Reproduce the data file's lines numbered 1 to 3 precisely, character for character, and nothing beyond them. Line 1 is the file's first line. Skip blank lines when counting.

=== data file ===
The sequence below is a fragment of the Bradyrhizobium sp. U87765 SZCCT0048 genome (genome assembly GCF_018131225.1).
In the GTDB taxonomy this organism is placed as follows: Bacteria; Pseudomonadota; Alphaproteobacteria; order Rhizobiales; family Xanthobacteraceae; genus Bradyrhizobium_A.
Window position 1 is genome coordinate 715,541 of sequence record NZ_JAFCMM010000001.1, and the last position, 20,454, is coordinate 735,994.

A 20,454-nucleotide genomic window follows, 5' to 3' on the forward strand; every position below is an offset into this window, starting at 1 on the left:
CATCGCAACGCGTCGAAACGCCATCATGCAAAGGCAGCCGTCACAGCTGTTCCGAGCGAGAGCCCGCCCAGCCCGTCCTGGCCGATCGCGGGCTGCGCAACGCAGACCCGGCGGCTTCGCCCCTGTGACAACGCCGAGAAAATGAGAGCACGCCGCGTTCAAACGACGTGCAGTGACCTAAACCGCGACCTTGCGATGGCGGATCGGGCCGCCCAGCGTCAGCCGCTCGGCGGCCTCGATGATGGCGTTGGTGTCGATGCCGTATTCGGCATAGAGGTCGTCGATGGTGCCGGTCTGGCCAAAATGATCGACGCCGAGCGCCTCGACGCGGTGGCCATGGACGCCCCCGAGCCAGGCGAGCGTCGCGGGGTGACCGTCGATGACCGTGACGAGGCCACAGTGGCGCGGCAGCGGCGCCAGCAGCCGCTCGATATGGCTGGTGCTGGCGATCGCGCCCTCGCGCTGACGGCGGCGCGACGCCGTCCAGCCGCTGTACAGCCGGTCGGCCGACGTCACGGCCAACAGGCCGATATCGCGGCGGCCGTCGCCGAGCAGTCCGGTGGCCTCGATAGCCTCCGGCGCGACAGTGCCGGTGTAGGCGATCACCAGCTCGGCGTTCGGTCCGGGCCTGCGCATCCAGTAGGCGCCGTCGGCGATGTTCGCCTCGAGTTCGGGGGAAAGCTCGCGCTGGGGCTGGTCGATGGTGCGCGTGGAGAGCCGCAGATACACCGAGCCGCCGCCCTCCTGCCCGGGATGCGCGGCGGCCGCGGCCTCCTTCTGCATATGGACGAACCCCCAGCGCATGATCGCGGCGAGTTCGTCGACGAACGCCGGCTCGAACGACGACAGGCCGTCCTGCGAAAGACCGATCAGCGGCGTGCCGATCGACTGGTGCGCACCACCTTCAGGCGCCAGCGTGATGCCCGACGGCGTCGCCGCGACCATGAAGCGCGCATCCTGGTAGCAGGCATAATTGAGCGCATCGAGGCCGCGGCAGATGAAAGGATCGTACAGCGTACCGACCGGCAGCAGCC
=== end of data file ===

The sequence below is a fragment of the Bradyrhizobium sp. U87765 SZCCT0048 genome (genome assembly GCF_018131225.1).
In the GTDB taxonomy this organism is placed as follows: Bacteria; Pseudomonadota; Alphaproteobacteria; order Rhizobiales; family Xanthobacteraceae; genus Bradyrhizobium_A.
Window position 1 is genome coordinate 715,541 of sequence record NZ_JAFCMM010000001.1, and the last position, 20,454, is coordinate 735,994.